Eldritch Horror is a streamlines Arkham Horror, and probably a better place to start (although a few people prefer Arkham. I prefer Eldritch). Same basic gameplay: move around the world, gather clues and items to help fight off the Ancient One. Less fiddly.

        Elder Sign is basically the yahtzee version of the above two games. Far more luck based.

        Escape Zombie City is a dice roller, by the same person who made Escape Curse of the Temple. These games are on the lighter side, easy to learn and play, and involve rolling custom dice for various effects, e.g. gain weapon, fight monster, explore tile. Everyone plays simultaneously, as fast as they can roll their dice, which makes for some fun and frantic sessions. The game is played with a countdown soundtrack.

        Ghost Stories is about defending a village from invading spirits. You move from tile to tile (each tile is a village section), use your character special ability or the tile special ability, gather tokens to help exorcise ghosts. There are ways to stack the deck in your favor, but ultimately there is a fair bit of luck and the game is difficult to win.

        Mage Knight is super complex, and can be played solo, competitive, or co-op. It’s a blend of exploration, deck building, fantasy fighting.

        Onirim is a 1 or 2 person card game, theme is exploring a dream labyrinth. Your goal is to find the exit (accumulate enough door cards) before the you are trapped (deck runs out). Gameplay is discarding sets of cards for gathering items. It’s on the easy/lighter side.

        Pandemic is the classic coop game – fight diseases breaking out across the world. And expansion introduces a bioterrorist, so similar to BSG there is a traitor mechanic to help ward off quarterbacking.

        Space Alert is a real-time game, played with a soundtrack. You and your teammates are on a space-ship and need to react to incoming threats, charge weapons, raise shields, fight enemies, deal with various temporary restrictions and the way this is done is by placing moves out on a board and when time is up (~10 minutes), replaying what everybody did to see what happened.

        Samurai Spirit is themed to the Seven Samurai movie – you are helping defend a village. And… I haven’t played this one yet so I can’t really say. But I plan to soon!

        Sherlock Holmes is a set of scenarios you play through sort of like a choose-you-adventure game: based on text you look up addresses of where else to investigate, gather more clues, and finally try to answer the mystery. Once you finish the scenarios, you’re done since you know the answer.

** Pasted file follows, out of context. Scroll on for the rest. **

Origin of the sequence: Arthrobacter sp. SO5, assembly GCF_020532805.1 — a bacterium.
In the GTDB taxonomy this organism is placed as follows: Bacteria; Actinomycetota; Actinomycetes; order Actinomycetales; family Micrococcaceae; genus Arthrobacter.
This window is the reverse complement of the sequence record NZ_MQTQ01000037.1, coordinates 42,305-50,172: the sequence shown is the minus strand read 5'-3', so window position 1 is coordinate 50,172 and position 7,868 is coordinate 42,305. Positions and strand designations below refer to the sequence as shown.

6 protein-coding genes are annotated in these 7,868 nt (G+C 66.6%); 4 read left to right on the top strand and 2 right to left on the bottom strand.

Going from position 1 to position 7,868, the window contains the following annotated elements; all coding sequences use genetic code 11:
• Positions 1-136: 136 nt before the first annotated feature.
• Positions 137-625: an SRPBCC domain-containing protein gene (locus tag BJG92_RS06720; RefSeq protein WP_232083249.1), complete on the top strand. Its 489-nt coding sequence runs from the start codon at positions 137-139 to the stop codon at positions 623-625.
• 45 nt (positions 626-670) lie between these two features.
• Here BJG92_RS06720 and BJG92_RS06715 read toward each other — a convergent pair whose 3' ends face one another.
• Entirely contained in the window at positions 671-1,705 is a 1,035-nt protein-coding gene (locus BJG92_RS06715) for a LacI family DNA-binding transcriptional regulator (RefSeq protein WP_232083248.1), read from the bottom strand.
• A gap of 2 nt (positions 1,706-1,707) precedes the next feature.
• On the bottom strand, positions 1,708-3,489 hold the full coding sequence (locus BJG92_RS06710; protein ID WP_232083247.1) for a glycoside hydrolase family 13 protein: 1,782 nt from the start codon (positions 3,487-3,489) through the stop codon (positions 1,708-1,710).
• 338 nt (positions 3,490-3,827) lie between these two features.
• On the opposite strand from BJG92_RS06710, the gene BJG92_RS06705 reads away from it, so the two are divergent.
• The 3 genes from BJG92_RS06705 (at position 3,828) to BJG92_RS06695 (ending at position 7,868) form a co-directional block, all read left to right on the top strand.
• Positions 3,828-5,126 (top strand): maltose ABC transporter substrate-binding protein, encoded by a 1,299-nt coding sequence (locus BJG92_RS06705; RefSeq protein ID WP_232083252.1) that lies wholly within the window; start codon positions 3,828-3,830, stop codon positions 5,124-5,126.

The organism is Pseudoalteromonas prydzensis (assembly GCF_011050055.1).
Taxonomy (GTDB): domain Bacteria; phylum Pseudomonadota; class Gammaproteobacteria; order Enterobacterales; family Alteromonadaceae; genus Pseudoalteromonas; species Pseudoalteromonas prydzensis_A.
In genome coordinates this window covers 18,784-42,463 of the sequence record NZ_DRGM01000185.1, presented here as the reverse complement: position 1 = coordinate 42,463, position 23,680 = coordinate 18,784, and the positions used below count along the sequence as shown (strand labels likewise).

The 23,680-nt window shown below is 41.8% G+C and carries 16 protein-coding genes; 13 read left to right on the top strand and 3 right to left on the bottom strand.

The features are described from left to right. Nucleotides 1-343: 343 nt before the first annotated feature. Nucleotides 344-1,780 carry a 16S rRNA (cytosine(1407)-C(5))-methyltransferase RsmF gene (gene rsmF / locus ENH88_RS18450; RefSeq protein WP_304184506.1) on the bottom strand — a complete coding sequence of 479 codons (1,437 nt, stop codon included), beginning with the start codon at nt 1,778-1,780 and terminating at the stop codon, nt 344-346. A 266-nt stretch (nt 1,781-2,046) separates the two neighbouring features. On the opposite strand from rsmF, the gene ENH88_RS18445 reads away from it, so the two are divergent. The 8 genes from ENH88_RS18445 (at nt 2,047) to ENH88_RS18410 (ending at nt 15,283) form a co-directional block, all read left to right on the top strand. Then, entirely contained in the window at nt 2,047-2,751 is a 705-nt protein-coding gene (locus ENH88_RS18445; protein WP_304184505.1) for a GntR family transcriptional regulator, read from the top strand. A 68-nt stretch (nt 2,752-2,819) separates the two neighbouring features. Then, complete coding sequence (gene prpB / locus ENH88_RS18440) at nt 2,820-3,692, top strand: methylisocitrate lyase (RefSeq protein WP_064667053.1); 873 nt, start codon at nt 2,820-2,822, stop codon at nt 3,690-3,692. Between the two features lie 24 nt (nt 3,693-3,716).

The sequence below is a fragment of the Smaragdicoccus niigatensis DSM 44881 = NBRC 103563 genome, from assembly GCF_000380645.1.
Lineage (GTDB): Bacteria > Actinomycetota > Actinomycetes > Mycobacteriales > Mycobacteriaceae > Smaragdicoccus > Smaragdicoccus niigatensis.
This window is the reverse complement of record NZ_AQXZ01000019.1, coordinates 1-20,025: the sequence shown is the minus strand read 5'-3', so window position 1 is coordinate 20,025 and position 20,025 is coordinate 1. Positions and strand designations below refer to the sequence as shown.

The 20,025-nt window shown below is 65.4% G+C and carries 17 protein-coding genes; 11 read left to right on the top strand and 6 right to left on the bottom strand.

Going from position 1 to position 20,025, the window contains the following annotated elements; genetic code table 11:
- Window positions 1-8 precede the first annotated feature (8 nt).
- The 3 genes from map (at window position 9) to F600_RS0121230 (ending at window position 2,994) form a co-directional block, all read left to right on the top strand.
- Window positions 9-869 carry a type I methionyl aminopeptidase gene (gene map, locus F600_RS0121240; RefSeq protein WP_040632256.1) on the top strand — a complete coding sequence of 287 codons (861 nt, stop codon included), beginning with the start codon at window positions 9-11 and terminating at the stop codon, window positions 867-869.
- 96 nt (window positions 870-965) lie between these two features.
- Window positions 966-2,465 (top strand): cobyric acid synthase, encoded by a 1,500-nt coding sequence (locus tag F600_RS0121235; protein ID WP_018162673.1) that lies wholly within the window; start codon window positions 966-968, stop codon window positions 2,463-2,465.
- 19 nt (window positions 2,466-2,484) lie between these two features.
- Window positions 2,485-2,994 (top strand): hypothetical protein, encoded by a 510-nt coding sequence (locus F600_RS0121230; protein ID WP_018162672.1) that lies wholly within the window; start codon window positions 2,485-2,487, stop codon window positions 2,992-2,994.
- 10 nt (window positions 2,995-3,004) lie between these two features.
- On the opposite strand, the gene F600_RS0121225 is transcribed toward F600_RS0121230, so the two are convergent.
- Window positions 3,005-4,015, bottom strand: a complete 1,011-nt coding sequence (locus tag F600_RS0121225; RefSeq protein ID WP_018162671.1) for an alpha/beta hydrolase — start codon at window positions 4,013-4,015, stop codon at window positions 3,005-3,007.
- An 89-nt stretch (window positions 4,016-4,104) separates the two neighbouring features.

Space Alert and Escape Zombie City are the least prone to quarterbacking – players essentially move simultaneously and there is a lot going on.

        Games with high replayability are Lord of the Rings Card Game, Mage Knight. Both are high complexity, LoTR:CG has many optional expansions, Mage Knight has one or two. Each has multiple strategies for winning. LoTR lets you tune the difficulty by performing or ignoring shadow effects on cards, start with less health, and of course in the deck building phase you can add or leave out various available cards.

        Random games are Elder Sign, Arkham Horror. In both game you accumulate items which increase your success chances (more dice to roll, can reroll specific dice, etc.) but luck plays a large factor.

        Basically you’d probably want to look into games like Mage Knight, Lord of the Rings Card Game, Pandemic (with the bioterrorist expansion), Space Alert. Games with more of a luck factor that are still lower quarterbacking and decently replayable are Eldritch Horror, Escape Zombie City, Ghost Stories.

  3. Wow, thanks a lot! That’s a lot of info and quite certainly i’ll pick up some of them in the next time. For some reason, the Escape Zombie City due to the “countdown soundtrack” might be first pick, though. πŸ™‚

    1. Cool. Check out some videos on the gameplay to get a better idea of how it plays. My favorite reviewer is Richard Ham who does the “Rahdo Runs Through” video series. His video on this game is: https://www.youtube.com/watch?v=Co2s-x85Im0

      E:ZC is fun but it isn’t a perfect-knowledge-low-luck strategy game. Gotta have variety and this game is fun and approachable to most everyone!

      I recommend trying to watch a gameplay video before plunking down cash – it help give and idea of how it works, and if you decide after watching 20-30 minutes not to get a game, you’ve saved yourself some cash you can use on a different one. πŸ˜‰